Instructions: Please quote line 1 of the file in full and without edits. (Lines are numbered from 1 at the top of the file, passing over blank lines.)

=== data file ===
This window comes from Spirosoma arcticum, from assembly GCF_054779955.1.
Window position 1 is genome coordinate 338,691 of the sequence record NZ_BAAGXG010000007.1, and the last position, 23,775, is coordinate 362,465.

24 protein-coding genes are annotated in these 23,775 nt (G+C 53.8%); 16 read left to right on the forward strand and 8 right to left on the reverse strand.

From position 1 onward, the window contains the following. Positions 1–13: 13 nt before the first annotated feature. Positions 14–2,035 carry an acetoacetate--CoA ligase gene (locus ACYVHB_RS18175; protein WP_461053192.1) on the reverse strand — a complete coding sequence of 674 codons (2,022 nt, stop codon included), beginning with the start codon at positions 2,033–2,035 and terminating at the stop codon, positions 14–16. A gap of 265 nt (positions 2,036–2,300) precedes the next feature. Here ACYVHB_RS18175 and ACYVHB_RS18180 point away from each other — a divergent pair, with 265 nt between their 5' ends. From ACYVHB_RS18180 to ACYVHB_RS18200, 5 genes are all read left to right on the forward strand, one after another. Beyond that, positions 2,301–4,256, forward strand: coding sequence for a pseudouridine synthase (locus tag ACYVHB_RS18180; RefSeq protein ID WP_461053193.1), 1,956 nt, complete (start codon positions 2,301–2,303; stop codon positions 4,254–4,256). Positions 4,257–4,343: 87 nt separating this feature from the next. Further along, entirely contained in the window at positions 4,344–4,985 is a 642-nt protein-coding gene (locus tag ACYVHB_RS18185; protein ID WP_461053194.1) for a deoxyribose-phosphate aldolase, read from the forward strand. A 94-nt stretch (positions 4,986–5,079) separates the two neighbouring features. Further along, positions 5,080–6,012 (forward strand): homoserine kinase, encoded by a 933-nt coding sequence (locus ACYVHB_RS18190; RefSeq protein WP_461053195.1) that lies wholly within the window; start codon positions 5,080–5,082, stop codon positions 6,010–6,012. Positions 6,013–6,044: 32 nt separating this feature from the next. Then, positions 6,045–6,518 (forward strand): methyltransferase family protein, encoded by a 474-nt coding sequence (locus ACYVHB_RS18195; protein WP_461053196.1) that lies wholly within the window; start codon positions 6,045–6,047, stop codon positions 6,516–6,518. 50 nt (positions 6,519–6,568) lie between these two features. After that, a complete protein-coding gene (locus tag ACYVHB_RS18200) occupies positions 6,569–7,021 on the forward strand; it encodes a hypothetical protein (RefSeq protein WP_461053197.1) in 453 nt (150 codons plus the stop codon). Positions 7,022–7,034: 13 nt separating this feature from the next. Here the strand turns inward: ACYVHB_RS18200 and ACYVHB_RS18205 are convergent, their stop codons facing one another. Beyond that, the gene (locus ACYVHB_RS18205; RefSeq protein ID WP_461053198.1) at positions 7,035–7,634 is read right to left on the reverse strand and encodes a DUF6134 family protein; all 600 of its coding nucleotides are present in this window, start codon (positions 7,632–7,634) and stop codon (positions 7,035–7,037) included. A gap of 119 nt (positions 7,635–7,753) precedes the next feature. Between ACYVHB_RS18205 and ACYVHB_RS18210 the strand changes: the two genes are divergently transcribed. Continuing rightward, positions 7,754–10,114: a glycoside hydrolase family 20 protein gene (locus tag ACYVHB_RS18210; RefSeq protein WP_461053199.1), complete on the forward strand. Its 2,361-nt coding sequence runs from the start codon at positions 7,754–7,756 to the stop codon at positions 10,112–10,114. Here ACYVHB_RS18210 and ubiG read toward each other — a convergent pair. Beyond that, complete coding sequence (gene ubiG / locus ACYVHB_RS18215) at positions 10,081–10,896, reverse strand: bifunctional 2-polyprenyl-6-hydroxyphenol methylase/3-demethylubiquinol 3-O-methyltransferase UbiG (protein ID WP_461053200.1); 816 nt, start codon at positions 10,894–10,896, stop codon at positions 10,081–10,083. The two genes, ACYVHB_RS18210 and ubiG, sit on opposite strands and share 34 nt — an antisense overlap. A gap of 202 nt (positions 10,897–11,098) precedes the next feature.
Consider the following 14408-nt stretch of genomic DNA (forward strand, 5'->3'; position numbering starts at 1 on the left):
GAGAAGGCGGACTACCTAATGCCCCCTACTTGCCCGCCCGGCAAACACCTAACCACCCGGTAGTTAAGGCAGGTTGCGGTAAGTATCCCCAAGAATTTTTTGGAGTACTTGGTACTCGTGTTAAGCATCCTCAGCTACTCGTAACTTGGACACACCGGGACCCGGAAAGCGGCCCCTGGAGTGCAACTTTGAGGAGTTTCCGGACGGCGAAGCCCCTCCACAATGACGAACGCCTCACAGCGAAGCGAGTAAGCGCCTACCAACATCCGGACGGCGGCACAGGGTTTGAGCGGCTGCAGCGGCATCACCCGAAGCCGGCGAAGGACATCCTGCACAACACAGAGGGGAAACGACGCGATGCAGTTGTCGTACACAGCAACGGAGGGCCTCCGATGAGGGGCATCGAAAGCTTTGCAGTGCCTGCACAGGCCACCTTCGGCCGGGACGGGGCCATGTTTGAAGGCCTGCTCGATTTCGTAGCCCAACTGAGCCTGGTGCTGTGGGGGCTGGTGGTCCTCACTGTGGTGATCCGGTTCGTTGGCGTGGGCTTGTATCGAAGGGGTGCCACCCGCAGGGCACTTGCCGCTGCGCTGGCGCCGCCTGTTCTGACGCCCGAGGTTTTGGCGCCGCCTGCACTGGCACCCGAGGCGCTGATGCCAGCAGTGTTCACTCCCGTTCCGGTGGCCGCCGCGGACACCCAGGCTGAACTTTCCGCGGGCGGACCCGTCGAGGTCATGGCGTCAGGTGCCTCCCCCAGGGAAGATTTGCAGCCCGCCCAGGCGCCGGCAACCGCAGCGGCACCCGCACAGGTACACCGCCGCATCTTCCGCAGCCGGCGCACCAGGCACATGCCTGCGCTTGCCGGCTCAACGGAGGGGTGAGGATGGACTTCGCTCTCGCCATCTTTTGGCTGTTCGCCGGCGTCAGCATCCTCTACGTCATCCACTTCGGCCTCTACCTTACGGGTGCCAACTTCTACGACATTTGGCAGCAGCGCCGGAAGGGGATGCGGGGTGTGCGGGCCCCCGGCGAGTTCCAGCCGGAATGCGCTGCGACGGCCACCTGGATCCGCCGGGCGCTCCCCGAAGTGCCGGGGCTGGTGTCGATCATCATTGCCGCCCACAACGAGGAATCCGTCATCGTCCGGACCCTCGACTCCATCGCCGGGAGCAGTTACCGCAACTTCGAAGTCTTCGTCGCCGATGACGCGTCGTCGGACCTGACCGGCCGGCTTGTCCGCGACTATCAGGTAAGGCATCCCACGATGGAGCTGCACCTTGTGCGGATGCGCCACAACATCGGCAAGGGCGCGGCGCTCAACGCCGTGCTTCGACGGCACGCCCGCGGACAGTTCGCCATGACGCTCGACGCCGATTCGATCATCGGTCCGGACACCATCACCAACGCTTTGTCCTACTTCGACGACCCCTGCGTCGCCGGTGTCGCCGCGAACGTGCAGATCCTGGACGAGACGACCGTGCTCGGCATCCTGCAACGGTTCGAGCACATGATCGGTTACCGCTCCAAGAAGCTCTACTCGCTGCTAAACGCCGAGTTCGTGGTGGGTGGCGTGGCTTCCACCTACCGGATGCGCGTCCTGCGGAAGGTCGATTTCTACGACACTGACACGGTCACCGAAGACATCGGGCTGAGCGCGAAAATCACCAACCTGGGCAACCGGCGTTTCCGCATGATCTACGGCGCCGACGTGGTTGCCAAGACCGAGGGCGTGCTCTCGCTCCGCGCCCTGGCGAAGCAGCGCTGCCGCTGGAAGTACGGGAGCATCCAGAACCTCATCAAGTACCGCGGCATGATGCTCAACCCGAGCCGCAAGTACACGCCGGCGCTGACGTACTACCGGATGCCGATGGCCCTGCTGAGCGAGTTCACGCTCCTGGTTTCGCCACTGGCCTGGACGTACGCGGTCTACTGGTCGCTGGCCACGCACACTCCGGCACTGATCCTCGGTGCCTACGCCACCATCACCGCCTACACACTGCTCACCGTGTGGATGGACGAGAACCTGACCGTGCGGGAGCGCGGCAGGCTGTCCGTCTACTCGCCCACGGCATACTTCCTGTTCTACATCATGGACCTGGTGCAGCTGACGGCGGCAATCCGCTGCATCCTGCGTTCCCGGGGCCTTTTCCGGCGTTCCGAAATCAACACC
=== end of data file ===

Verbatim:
This window comes from Spirosoma arcticum, from assembly GCF_054779955.1.